Stephen Conn, aged 25 from Portadown, will today graduate with an MEng in Chemical Engineering from Queen’s University Belfast despite overcoming a rocky journey of illness.
Stephen suffers from Crohn’s disease and during his placement year, he was progressively becoming more unwell and was placed on a supplement diet in April 2018.
Stephen said: “My consultant had said that I was likely to need surgery at some point and asked when I would like to do it. I’d hoped I could make it through my final year in 2017/18 and graduate before undergoing surgery. However, things just got worse and I was admitted to hospital in February 2018, the night before my 23rd birthday.
“I was feeling despondent and disappointed as I only had six weeks of term left after a long five years at university. However, looking back I was in so much pain that it soon put things in perspective. It was more important to get treatment and recover so I could return to complete my course later.
“I spent a total of seven months in hospital, had three surgeries, sepsis, countless infections and treatments. I finally got out in December 2018 after a long, traumatic and eye-opening experience.”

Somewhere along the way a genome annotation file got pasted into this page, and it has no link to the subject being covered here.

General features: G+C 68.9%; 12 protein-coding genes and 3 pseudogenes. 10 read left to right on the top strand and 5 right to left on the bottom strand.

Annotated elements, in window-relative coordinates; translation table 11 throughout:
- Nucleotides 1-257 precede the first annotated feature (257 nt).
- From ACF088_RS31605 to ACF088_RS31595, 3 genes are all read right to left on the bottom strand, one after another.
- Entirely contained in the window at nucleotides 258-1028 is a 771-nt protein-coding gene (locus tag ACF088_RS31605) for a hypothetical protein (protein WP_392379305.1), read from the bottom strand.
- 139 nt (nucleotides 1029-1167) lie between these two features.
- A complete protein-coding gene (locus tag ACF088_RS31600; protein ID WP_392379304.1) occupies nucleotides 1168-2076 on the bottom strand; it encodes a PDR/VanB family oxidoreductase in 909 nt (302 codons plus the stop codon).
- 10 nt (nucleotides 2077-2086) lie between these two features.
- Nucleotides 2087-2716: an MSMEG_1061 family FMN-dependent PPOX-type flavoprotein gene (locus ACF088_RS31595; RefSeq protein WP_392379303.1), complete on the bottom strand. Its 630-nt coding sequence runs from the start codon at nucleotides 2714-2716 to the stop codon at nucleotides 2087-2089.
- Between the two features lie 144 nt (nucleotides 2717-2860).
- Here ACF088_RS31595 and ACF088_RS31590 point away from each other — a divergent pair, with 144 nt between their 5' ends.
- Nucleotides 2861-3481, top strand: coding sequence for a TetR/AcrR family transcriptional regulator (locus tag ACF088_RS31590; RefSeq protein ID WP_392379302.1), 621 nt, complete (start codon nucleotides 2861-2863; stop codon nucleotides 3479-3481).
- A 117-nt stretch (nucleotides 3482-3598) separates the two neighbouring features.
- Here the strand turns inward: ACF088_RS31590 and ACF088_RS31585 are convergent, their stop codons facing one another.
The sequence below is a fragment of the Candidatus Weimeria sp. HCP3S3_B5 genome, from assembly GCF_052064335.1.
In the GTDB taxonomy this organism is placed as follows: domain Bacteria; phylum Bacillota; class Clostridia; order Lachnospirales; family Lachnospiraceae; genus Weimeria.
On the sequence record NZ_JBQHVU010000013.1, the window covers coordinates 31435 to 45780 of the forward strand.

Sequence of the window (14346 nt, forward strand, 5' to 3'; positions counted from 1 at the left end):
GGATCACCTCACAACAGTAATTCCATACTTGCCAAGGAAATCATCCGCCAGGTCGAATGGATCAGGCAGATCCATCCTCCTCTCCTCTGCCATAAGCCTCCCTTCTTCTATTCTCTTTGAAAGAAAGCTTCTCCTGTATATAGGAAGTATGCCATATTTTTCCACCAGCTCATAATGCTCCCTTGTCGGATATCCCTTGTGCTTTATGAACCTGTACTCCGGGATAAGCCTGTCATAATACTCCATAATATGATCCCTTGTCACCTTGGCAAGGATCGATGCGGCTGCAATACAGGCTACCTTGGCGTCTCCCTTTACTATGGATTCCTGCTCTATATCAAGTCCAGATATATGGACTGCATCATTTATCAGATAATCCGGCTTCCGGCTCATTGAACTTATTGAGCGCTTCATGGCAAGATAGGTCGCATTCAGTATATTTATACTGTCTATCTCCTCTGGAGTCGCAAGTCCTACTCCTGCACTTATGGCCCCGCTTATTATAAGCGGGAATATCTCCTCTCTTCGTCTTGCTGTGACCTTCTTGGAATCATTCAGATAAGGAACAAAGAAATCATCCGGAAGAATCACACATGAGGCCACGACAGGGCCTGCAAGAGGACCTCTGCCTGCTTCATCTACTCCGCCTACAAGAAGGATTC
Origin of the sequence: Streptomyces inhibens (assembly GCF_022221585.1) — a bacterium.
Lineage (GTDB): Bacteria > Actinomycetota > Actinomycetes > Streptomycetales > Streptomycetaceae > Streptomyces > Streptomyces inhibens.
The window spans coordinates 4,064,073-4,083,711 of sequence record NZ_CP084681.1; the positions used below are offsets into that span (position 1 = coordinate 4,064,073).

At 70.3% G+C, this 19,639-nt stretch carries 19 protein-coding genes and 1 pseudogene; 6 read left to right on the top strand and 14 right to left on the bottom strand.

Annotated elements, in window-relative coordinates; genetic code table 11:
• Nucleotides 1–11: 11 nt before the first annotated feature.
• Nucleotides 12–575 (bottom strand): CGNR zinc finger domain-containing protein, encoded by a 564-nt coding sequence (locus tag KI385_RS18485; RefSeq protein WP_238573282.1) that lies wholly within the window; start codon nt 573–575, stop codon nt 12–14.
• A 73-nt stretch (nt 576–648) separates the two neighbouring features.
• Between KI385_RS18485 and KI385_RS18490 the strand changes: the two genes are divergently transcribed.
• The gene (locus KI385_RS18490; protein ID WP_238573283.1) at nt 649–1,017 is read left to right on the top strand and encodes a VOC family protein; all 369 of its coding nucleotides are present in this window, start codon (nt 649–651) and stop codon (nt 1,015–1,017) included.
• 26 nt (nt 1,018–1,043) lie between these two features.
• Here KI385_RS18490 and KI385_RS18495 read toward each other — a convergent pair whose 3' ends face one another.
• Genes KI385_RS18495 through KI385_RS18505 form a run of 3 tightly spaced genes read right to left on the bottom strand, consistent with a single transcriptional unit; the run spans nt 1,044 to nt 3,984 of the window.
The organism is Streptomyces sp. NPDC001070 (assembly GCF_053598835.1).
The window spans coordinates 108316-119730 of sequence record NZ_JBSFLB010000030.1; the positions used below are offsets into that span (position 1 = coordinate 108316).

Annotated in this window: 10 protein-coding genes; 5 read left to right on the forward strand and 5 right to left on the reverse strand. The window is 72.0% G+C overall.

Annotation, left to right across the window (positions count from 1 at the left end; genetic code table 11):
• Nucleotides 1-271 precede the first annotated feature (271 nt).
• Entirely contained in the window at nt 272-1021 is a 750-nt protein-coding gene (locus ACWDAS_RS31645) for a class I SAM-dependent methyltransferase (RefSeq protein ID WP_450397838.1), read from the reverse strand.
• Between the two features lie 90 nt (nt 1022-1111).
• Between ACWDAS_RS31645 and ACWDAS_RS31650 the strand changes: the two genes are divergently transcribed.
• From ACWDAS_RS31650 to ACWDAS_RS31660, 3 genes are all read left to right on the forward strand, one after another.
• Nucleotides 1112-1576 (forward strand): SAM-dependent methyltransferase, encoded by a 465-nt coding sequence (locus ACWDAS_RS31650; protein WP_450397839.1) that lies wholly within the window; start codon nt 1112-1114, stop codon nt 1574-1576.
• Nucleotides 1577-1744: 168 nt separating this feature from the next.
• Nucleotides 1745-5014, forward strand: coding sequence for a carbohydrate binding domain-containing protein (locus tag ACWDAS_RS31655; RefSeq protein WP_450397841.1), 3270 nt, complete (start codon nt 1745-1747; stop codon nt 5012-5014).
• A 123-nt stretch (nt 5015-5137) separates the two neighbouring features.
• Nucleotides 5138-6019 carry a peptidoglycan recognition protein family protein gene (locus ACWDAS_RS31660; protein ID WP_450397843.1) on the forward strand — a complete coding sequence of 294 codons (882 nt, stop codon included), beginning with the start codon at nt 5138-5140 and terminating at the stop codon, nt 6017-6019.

Stephen’s recovery is still ongoing but determined to graduate he returned to finish his degree in 2019.
“Throughout my time at Queen’s I had support such as using the green room for exams, extra time and flexibility with deadlines. As Crohn’s is an autoimmune disease which can be triggered by stress, this was a great help in easing some of the anxiety during term. When I came back in 2019, the staff in the School of Chemistry and Chemical Engineering were an amazing help in sorting out what modules and exams I had to complete. Thankfully, my hard work and determination have paid off and I am so glad to be graduating with a First Class Honours MEng in Chemical Engineering.”
Looking to the future, Stephen said: “I’d always thought I would go and work in the energy industry, however after my experience I would love to go into a career in pharmaceuticals. If I could play just a small part in helping deliver lifesaving drugs to those that need it most, that would be an incredibly rewarding and fulfilling career.”
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